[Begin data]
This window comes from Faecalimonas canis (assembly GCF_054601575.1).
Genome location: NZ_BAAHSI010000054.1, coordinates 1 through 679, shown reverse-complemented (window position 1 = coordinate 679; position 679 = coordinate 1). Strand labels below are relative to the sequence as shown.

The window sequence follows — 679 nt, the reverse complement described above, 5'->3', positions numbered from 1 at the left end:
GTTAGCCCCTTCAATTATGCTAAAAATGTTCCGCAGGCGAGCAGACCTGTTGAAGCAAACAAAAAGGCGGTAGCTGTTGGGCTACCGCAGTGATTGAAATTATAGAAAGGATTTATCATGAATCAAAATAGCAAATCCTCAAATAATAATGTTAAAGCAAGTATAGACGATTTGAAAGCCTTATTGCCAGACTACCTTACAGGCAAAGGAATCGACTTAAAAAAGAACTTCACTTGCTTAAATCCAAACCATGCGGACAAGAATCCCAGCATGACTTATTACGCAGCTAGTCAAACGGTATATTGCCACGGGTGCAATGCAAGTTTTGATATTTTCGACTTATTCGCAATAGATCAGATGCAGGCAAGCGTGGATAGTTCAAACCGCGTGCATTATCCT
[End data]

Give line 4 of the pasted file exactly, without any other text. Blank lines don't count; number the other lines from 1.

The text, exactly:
GTTAGCCCCTTCAATTATGCTAAAAATGTTCCGCAGGCGAGCAGACCTGTTGAAGCAAACAAAAAGGCGGTAGCTGTTGGGCTACCGCAGTGATTGAAATTATAGAAAGGATTTATCATGAATCAAAATAGCAAATCCTCAAATAATAATGTTAAAGCAAGTATAGACGATTTGAAAGCCTTATTGCCAGACTACCTTACAGGCAAAGGAATCGACTTAAAAAAGAACTTCACTTGCTTAAATCCAAACCATGCGGACAAGAATCCCAGCATGACTTATTACGCAGCTAGTCAAACGGTATATTGCCACGGGTGCAATGCAAGTTTTGATATTTTCGACTTATTCGCAATAGATCAGATGCAGGCAAGCGTGGATAGTTCAAACCGCGTGCATTATCCT